Texas is implementing artificial intelligence (AI) to grade the written portion of the State of Texas Assessments of Academic Readiness (STAAR) exam, aiming to streamline the scoring process and potentially save the state millions of dollars annually. The revised exam, introduced in 2023, emphasizes open-ended questions over multiple-choice ones, resulting in significantly more constructed response items.

The transition to AI scoring is motivated by cost-saving measures, with the Texas Education Agency (TEA) estimating potential savings of up to $20 million per year compared to hiring human scorers from third-party contractors. While machines are not replacing human scorers entirely, the number of temporary scorers needed has drastically reduced, from around 6,000 to fewer than 2,000.

The AI scoring engine utilizes natural language processing to evaluate responses, having been trained on a dataset of 3,000 previously scored responses. However, a portion of responses (about a quarter) will still be reevaluated by human scorers, particularly those deemed challenging for the AI, such as non-English responses or those containing slang.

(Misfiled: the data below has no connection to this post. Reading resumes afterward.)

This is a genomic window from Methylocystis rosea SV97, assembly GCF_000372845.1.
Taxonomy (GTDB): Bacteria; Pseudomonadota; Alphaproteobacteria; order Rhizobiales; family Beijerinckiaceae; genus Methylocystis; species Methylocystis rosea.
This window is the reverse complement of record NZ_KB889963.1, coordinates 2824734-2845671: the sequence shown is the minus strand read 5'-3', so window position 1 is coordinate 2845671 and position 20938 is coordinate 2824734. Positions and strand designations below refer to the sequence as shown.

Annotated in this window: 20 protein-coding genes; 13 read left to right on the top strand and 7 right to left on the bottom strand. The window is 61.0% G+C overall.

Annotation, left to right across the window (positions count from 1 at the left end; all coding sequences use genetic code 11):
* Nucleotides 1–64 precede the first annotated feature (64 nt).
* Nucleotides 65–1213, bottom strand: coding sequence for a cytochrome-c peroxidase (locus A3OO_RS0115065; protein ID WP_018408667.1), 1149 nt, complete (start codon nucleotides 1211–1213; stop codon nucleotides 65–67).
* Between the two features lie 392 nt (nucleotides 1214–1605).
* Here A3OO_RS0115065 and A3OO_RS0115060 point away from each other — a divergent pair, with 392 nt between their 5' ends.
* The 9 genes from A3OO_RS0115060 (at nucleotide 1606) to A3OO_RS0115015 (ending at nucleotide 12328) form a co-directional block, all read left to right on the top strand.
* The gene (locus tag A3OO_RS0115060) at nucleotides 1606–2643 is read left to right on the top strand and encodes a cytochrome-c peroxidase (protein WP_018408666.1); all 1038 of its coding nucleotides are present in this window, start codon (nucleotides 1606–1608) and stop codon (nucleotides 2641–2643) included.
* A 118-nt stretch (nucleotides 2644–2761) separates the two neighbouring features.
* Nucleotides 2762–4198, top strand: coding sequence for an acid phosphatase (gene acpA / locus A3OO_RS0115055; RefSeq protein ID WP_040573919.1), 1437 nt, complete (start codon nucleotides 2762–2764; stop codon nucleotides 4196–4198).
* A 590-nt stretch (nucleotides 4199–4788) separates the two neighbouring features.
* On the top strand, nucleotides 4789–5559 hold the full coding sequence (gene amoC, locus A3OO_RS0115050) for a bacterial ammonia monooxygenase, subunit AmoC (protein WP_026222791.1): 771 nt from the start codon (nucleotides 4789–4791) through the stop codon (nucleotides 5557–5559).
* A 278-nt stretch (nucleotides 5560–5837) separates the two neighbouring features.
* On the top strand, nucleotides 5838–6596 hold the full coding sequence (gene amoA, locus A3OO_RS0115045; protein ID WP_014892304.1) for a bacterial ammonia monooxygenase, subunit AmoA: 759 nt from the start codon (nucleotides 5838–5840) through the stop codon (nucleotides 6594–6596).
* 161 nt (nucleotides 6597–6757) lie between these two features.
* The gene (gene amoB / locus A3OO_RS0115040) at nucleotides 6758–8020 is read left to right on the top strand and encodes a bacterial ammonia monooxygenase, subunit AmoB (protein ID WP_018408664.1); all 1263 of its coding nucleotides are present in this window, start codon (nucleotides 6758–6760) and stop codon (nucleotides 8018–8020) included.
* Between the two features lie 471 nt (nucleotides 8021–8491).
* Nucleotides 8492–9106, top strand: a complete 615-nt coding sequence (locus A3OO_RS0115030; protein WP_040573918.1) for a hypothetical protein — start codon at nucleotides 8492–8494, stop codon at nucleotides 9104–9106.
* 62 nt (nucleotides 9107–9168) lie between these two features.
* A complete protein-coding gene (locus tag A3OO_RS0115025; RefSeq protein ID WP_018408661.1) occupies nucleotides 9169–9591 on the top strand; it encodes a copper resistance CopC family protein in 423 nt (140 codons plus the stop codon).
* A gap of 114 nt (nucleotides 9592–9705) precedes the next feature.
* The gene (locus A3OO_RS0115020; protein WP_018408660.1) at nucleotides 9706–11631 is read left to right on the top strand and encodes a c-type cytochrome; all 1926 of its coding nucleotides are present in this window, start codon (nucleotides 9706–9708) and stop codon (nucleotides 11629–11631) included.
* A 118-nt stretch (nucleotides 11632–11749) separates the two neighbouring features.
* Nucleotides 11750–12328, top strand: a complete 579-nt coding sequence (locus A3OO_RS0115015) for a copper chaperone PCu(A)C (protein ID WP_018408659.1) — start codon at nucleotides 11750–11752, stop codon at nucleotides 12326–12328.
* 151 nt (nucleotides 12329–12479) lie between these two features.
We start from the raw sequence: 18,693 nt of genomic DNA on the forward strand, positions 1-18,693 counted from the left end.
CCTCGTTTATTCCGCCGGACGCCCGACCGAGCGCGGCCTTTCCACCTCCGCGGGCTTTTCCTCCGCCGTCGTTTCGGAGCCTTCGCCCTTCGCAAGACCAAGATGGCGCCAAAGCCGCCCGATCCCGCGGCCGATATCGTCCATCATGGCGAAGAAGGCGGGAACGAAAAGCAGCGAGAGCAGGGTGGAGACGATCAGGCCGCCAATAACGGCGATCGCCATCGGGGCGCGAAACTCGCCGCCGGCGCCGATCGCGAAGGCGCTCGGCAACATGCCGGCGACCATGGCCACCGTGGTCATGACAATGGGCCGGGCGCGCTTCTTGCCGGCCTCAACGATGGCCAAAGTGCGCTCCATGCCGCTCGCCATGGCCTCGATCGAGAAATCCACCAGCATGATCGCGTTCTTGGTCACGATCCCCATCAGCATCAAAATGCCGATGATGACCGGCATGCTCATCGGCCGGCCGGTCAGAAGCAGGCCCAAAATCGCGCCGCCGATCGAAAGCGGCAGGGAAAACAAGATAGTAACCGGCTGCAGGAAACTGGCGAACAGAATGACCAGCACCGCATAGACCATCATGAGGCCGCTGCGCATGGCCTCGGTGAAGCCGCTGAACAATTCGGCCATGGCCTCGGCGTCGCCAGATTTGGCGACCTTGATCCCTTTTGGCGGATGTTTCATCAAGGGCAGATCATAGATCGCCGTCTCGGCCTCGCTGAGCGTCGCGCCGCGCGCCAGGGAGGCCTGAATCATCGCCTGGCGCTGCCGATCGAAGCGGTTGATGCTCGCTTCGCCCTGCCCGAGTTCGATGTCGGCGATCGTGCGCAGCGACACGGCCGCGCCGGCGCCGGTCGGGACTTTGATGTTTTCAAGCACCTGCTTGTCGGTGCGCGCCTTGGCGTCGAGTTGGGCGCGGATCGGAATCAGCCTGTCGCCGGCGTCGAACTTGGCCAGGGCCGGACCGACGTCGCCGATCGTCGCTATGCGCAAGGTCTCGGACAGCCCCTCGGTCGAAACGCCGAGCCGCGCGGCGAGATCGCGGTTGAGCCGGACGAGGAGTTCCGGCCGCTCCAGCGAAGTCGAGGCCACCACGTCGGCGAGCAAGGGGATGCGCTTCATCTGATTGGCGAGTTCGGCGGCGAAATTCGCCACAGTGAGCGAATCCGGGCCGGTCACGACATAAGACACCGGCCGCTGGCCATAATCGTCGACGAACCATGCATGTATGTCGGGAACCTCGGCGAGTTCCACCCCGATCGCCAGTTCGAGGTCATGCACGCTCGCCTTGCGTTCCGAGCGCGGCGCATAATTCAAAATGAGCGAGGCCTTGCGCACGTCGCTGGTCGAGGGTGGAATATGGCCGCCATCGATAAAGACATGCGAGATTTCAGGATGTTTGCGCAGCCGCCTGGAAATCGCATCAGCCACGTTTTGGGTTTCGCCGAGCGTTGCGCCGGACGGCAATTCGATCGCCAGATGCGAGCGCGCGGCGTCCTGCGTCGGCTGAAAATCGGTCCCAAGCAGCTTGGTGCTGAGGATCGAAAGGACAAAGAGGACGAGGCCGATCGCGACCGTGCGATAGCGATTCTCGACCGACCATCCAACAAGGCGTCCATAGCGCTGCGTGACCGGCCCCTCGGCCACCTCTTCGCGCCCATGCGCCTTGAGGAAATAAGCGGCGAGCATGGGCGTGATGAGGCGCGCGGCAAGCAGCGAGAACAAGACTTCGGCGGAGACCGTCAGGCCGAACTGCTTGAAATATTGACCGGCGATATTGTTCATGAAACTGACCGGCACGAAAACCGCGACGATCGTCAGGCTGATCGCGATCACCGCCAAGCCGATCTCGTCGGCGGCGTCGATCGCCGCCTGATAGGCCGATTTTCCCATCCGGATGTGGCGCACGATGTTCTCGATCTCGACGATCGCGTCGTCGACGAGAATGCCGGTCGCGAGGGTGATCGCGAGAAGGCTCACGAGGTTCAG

Chris Rozunick, division director for assessment development at the TEA, emphasized that the AI system does not possess autonomous capabilities and does not “learn” from each response. Instead, it relies on its initial training to provide consistent scoring similar to humans. Despite the integration of AI, rigorous quality control processes remain in place to ensure accuracy and fairness in scoring.

The shift towards AI scoring signals a notable change in how assessments are conducted, underscoring the advantages of technology in education evaluation while still recognizing the vital role of human supervision and expertise in the process.

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